“What will a writer of 2014 have to report when he looks back 50 years?”

This was the question posed by the Bishop of Chelmsford, the Rt Rev John Tiarks, as reported in the Braintree and Witham Times in 1964.

The diocese, which covers Essex and East London, was created 100 years ago this year.

Mr Tiarks was writing his predictions for the future as part of a booklet marking the diocese’s 50th anniversary.

And his vision of booming population numbers, space travel and scientific revolution have certainly shaped the world we live in today.

The bishop warned man was “in danger of being destroyed by his own inventions” - an eerily accurate view of the technological age of 2014?

To mark the 100th anniversary, the Times asked the current Bishop of Chelmsford, the Rt Rev Stephen Cottrell, to make his own predictions for the next 50 years:

‘A new world in the making’, was I’m sure an apt description in 1964.

The 1960s was a decade of optimism as well as change. There were huge scientific and technological breakthroughs.

The shadow of the Second World War was lifted.

The austerity that followed was being left behind. England was swinging. Space travel was a reality. But there was also the fear of nuclear holocaust. The menace of war and poverty was ever present.

But this description – a new world in the making - it is just as apt today.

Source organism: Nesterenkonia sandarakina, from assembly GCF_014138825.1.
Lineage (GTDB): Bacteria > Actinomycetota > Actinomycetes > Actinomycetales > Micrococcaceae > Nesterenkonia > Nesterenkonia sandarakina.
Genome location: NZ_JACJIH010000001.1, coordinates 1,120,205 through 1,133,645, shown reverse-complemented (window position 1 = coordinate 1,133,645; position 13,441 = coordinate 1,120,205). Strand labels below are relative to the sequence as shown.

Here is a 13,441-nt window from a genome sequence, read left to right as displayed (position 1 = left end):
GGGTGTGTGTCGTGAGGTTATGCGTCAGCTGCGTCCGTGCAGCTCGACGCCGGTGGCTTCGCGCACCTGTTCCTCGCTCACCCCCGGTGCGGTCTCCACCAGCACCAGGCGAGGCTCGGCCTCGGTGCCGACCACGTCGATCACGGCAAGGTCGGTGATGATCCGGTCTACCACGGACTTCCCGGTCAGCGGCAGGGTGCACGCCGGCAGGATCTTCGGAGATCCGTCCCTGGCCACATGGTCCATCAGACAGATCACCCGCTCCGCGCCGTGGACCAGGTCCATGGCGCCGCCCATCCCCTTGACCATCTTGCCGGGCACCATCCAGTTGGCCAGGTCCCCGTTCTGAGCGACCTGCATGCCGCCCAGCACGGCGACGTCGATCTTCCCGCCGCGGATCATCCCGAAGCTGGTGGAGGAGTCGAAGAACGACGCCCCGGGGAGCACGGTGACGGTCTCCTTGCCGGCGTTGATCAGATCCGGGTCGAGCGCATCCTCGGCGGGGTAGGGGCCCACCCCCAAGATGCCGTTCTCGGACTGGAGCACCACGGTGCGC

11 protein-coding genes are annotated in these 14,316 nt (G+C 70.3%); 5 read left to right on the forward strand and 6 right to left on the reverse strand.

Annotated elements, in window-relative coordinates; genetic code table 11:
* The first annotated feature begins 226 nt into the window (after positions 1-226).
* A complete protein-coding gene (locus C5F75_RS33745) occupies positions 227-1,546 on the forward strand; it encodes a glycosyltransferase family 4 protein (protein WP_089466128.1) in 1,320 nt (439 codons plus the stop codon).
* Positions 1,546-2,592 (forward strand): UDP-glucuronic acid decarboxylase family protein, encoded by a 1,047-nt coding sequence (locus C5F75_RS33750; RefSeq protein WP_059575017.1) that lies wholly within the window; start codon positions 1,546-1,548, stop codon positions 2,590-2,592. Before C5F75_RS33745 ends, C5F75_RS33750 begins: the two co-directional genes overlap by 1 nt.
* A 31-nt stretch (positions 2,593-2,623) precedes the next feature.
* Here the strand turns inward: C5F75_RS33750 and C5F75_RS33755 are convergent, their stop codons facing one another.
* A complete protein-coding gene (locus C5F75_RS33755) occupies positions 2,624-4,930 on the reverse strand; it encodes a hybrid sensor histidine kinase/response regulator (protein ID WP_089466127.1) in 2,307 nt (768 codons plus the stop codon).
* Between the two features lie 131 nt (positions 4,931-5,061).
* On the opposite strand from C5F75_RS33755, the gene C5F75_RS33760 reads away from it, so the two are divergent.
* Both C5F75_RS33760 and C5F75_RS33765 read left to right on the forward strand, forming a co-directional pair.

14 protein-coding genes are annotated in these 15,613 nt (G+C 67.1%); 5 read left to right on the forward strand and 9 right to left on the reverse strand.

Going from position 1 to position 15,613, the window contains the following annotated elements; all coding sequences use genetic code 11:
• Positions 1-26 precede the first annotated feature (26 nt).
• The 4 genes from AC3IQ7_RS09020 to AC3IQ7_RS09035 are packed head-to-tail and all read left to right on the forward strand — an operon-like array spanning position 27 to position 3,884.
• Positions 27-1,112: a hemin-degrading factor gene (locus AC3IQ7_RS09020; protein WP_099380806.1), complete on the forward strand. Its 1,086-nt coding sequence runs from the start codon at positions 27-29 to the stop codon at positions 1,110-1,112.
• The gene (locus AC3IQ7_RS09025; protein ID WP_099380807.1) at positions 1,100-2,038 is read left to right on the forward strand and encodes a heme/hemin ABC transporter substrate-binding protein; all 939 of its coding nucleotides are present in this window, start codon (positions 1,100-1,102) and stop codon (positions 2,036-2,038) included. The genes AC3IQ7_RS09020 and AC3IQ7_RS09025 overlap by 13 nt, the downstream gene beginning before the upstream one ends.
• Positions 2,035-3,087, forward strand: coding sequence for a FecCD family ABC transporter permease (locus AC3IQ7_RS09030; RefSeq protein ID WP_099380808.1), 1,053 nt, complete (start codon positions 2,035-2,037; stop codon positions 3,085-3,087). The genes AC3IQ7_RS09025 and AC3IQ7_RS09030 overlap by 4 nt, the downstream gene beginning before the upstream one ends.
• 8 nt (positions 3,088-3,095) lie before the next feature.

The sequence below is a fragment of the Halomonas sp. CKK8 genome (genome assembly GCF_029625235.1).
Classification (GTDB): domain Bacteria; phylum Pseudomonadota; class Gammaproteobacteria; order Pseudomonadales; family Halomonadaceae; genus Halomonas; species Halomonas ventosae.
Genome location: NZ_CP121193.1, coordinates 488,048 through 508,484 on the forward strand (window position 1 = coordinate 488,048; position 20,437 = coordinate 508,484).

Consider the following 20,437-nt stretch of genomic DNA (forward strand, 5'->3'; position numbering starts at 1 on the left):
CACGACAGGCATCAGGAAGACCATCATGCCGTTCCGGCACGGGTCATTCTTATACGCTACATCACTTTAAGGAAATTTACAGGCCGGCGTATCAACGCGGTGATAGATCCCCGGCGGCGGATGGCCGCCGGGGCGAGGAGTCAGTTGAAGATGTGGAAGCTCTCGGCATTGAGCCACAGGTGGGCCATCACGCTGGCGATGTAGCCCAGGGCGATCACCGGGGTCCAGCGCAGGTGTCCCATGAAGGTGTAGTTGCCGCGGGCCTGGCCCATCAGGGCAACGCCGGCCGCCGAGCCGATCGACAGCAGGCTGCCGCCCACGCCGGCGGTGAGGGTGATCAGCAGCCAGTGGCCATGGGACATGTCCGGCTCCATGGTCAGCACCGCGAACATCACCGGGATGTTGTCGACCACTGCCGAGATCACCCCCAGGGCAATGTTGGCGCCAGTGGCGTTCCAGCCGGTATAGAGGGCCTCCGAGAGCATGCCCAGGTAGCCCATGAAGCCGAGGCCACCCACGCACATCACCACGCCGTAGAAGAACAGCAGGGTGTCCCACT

50 years on we are still experiencing rapid and unsettling change. Advances have been made that my esteemed predecessor could not have imagined.

And what of the next 50 years? More breath-taking scientific breakthroughs? Bioengineered blood vessels, alternative fuel microbes, bionic eye prototypes with a chip implanted into a person’s skull?

They all sound good, but if you add in the threat of climate change, a new austerity, a growing gap between rich and poor, and a vastly increased global population, it is easy to feel fearful for the future.

It is also easy to see that Bishop Tiarks was right when he said that the key to the future lies in keeping faith with what is essential about the human personality.

We are indeed in danger of destroying ourselves. We are in danger of destroying the world. We are in danger of being mastered by our own inventions.

Like my predecessor 50 years ago, I believe that ‘our greatest safeguard’ against all this ‘is the protection of the Christian faith’.

This faith teaches us that we belong to each other, that we are stewards of God’s good creation, and that true happiness, lasting joy and a durable peace are found by seeking justice, serving the common good, and learning again to live simply and joyfully with what we have, and sharing what we have with others.

These age old Christian values have shaped the public life and government of our nation for hundreds of years.

But we are in danger of losing them, not because we don’t believe in them anymore, but because we don’t believe in God.

As Bishop Tiarks said: belief in God is the best safeguard of human rights and status.

We are one humanity inhabiting one world. The Christian story shows us what this true humanity looks like in the person of Jesus Christ. It can therefore show us how to live well through the changes that are to come and whatever they bring..